Beautiful and Terrible

For NaPoWriMo day 28, here is a poem inspired by the photo below, for Fandango’s flash-fiction challenge this week.

Photo from Tim Short at the USA Today Network.

An orange flare in the sky —
Does anyone ask why?
Or do they gaze at what they see
With impotent curiosity,
Saying nothing but, “Oh, pretty!”
An orange flare sent into the sky —
And nobody is asking why.

Décima: Hope

This is written in response to Ronovan’s challenge and is partially inspired by FOWC: Express. This is for NaPoWriMo day 24.

Strong as the grave are love and hope:
May hope carry all to the end,
Holding weak hands as a God-send,
Saving maybe more lives than soap.

Beyond four walls widens the scope
With hope as faithful companion;
We see more loving expressions
Reaching out in ways we’re able,
Hope and friendship keeping stable.
At the end, let’s begin again.


Décima: Thankfulness

Many thanks to Ronovan for the introduction to this poetry form and the accompanying challenge! I am also sharing this with the Writers’ Pantry. For NaPoWriMo day 19.

To thankfulness we dedicate,
Reminders needed quite often,
Remember goodness even when
Glad feelings prove hard to create.

We find in small things what is great :
We might have practice in the fall,
Yet it’s a skill needed for all
Days, weeks, and seasons in the year —
Especially when one’s prone to tears,
Though difficult — we heed the call.


A second poem for today: a response to paint-chip poetry #16.

No wishing well will make the future less foggy —
Harbor no fear, however, for power and mercy
Fall like Niagara, into the Grand-Canyon-esque
Depths of sin and pain and misery.

This moment is a dew-drop on the flower
Of your parched, yet living, new beginning.
This moment has the aura of a sacred journey:
An antique rose becomes fragrant with divine charity.


I enjoy writing triolets, and that happens to be the official prompt for day 12. This poem is about how, sometimes, it takes some work to actively trust and not despair. I am glad that my hope is in God and not in my own hope!

When demons snarl and prowl about
I trust in God and shall not fear.
May stronger faith arise from doubt
When demons snarl and prowl about.
I really hope my hope holds out
Until the Son of God appear.
When demons snarl and prowl about
I trust in Him and shall not fear.

Mary Magdalene

I am sharing my day 12 poem with the Writers’ Pantry. This was inspired by the fact that today is Easter, as well as John 20:11-16.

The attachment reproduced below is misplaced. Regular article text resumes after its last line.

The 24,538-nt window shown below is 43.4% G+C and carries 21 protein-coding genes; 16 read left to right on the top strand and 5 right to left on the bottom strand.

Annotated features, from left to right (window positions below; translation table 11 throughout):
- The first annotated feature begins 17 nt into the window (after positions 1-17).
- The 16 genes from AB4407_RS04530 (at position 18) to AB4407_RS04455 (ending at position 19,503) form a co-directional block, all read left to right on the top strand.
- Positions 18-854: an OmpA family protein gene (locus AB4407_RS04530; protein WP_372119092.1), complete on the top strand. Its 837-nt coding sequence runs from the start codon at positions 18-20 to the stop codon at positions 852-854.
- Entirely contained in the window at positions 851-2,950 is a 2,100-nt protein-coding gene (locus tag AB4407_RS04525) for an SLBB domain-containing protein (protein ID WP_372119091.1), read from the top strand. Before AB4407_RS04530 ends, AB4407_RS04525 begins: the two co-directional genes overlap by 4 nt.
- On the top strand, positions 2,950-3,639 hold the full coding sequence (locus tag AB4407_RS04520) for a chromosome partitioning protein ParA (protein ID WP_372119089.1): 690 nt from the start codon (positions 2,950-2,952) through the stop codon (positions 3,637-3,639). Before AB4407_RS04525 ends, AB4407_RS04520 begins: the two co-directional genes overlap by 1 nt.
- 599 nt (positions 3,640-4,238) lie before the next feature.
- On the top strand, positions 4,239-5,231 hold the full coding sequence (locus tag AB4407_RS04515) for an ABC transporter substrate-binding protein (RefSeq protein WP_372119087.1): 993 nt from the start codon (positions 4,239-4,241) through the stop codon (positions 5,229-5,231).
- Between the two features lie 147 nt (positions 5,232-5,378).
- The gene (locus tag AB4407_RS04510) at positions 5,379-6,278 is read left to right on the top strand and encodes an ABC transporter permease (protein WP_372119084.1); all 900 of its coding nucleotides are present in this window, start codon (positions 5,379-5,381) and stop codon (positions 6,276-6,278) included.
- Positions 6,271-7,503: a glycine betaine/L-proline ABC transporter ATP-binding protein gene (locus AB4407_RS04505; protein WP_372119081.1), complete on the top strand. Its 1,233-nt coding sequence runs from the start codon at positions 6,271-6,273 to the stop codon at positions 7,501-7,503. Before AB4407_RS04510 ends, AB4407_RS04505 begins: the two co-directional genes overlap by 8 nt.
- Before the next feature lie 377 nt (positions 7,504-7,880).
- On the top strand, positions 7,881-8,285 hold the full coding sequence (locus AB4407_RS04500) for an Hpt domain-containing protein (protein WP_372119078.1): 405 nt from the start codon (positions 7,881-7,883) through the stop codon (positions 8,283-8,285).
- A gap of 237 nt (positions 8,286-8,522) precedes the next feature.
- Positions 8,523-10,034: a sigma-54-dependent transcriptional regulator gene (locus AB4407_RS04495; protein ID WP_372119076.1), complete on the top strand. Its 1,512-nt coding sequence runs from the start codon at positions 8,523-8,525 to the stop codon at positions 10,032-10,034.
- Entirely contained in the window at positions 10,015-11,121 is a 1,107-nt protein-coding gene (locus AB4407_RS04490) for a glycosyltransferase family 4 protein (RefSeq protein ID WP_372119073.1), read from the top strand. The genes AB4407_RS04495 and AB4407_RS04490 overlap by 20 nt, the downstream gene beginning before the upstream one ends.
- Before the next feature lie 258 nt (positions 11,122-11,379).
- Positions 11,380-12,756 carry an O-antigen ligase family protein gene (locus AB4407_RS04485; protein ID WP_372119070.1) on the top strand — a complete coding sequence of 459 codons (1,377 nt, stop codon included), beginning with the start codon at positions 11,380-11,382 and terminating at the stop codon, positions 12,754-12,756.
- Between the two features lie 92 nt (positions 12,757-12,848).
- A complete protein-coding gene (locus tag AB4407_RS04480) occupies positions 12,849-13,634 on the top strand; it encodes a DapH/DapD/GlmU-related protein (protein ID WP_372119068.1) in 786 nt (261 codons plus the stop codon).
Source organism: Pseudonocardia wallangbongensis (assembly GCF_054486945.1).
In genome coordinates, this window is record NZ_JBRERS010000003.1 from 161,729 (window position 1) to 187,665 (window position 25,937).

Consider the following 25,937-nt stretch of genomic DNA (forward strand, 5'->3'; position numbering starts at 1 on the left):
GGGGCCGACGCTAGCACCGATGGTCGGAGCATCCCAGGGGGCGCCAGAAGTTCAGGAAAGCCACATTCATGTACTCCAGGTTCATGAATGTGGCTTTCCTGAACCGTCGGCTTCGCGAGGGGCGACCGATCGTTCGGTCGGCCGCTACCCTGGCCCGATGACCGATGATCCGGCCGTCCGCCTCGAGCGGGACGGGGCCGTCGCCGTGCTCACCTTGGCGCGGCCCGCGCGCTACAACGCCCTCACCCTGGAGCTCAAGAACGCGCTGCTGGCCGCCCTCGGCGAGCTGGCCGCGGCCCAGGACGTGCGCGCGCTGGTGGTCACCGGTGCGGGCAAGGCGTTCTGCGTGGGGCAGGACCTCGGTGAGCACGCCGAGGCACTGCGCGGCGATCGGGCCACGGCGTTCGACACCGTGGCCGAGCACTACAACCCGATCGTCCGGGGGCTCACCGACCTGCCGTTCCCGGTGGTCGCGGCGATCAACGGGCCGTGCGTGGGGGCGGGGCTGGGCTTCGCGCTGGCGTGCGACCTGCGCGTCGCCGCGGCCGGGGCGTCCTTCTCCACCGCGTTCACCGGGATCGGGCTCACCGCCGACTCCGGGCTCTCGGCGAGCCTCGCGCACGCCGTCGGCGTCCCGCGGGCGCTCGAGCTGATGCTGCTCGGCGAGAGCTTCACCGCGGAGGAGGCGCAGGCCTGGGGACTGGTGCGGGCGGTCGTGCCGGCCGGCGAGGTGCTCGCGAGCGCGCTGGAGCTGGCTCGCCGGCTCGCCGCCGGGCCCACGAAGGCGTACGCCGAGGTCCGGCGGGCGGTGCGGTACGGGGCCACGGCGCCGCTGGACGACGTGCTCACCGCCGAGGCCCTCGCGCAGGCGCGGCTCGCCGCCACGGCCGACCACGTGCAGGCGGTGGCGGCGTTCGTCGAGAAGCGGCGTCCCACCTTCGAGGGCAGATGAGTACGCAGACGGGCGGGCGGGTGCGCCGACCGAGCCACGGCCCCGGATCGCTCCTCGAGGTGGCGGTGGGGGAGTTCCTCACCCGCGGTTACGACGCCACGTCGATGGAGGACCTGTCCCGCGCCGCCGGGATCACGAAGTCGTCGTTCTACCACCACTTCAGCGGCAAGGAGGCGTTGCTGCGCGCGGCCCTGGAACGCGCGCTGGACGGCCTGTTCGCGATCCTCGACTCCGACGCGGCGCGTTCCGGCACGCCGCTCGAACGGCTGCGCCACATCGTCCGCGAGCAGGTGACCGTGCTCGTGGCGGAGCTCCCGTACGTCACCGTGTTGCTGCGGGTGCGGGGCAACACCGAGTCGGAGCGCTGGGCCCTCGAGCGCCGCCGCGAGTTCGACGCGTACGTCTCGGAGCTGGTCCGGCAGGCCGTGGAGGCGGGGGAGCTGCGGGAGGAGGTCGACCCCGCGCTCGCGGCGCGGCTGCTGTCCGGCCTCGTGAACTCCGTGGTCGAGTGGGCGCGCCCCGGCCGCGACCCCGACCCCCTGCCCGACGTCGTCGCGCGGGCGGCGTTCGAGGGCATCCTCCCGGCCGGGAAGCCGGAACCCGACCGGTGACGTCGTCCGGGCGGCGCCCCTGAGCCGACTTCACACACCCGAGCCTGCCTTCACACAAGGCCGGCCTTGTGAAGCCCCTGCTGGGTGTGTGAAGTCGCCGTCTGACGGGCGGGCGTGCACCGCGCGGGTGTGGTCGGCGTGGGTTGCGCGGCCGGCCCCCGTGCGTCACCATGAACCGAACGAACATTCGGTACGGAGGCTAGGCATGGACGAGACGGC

When it was still dark,

I went to the tomb.

For even the darkness

Is lighter with you:

You know the darkness too.


I stood there weeping,

With you taken away.

With weeping was praying,

Which you heard — and I turned,

Since you know my name.

A Holy Week Without the Liturgy

Day 10. I  wasn’t going to post this but have not been able to write anything better for Frank’s prompt at DVerse about seven-line poems. 

The virus isolation breaks my heart,

Especially with no Eucharist received

Nor even seen in person — though apart

And with so many others, greatly grieved,

Faith lives in hope — she’s blessed who has believed.

I live-stream watching Mass and Tenebrae, *

Lamenting that they’ve taken Him away.


*Tenebrae is a liturgical service during Holy Week. If you want to know more, click here.

Souls Entwined

This is for NaPoWriMo day 5, and I am sharing it with Writers’ Pantry today. It fits the prompt found here about soulmates.

Even if there’s no romance, you are my soulmate:
You know not the consolation your prayers create
Inside this butterfly soul; your voice is springtime
Through the phone lines, your treasured words sunshine —
May we meet again, when we reach our common goal.


Photo by Sharon McCutcheon

Note: The person who I wrote this poem about says that he prays for me every time he sees a butterfly, and I also love butterflies, hence the term, “butterfly soul.”

At Cana

For the third day of NaPoWriMo, I wrote this “Magic 9” poem, so called because each line is 9 syllables, and the rhyme scheme is abacadaba. This poem fits the official NaPoWriMo prompt, too! 

“Fill the jars with water,” Jesus said,

Although it may not have made much sense

Since what put the wedding hosts in dread

Was lack of wine ; yet the servants did

What Jesus requested. Mary read

The situation, and brought Him in.

Following Jesus’ instructions led

To a miracle, huge recompense —

He also provides now daily bread.